Understanding unreliable airspeed…


Occasional readers of this blog might have noticed my preoccupation with unreliable airspeed and the human factors and system design issues that attend it. So it was with some interest that I read the recent paper by Sathy Silva of MIT and Roger Nicholson of Boeing on aviation accidents involving unreliable airspeed.

Part of their analysis involved using Rasmussen’s SRK model to categorise the types of crew error during the detection, understanding, selection and execution of a response phases of crew performance.

The authors concluded that the earlier the error occurs in that sequence the more severe the accident, in fact they found that all accidents with a fatal outcome were categorised as involving an error in detection or understanding with the majority being errors of understanding.

This shouldn’t really be a surprise because ‘understanding’, that high level ability to comprehend and make sense of a new situation, is unfortunately also the ability that’s the most mentally demanding, slowest and and inherently most error prone.

What is interesting is the ‘double whammy’ that this study identifies, where errors in understanding were both far more likely to occur than other error types and when they did much more likely to end in a fatal accident, as a case in point the recent Air France AF 447 air disaster.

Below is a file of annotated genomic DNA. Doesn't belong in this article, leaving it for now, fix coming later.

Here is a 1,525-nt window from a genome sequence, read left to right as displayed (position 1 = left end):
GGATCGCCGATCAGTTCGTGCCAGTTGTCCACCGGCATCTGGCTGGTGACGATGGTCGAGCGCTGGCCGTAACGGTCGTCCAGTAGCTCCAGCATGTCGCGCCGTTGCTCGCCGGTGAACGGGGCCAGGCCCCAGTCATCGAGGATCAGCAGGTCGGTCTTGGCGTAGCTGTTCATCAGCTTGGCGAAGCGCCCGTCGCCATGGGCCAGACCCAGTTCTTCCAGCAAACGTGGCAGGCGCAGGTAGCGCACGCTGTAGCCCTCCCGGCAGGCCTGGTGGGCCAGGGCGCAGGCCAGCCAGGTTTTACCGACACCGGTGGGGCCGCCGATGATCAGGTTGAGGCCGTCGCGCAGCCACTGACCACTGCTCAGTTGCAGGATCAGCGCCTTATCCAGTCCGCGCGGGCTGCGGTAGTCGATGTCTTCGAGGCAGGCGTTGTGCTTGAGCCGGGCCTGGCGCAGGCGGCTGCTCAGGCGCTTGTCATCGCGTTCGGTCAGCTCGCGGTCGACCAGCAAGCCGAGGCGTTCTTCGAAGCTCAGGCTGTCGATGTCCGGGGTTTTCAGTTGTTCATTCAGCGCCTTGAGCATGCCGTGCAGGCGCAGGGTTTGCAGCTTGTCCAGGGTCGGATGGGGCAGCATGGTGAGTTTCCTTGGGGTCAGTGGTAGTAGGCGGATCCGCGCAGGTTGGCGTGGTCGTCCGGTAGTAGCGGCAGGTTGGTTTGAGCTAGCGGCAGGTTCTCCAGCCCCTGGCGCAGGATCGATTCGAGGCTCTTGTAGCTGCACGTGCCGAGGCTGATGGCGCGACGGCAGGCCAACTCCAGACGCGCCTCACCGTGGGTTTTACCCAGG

Further reinforcing this is the BEA AF447 investigation’s side-study into aircrew responses to thirteen icing events, in which they found no evidence that aircrew had applied the immediate action memory items of the unreliable airspeed procedure. In four of the nine instances where a stall warning sounded the BEA also found that aircrew decided not to initiate a stall recovery, again contrary to procedure.

Now traditionally the aviation industry has treated unreliable airspeed as a problem to which a response could be fundamentally procedural in nature, but what the work of Silva and Nicholson and the the BEA tells us is that such a belief may well be inherently flawed, and any solution based on “it’s all a training/procedural compliance problem” may not really work.

In classical safety engineering critical functions which are also irreversible once initiated receive particular attention, perhaps we should treat tasks that demand high levels of understanding in a situation of uncertainty and time pressure in a similar fashion.

5 responses to Understanding unreliable airspeed…

      Matthew Squair 05/04/2013 at 12:04 pm

      I’m just re-reading Jerry Lederer’s 1942 article on procedures in accident reporting and his doctrine of the last clear chance in determining the proximate (and probable) cause. He also pointed out that there’d been argument about causes since 1935, and it’s good to see that we’re still having these sort of arguments in 2013…

      So for me the ‘last clear chance’ was the point at which the pilots should have, but did not, recognise unreliable airspeed. No recognition no application of memory items. Once they’d failed to recognise, then all the rest follows and all the discussion about automation, HMI, stall recognition and recovery etc, etc is arguing about contributing factors.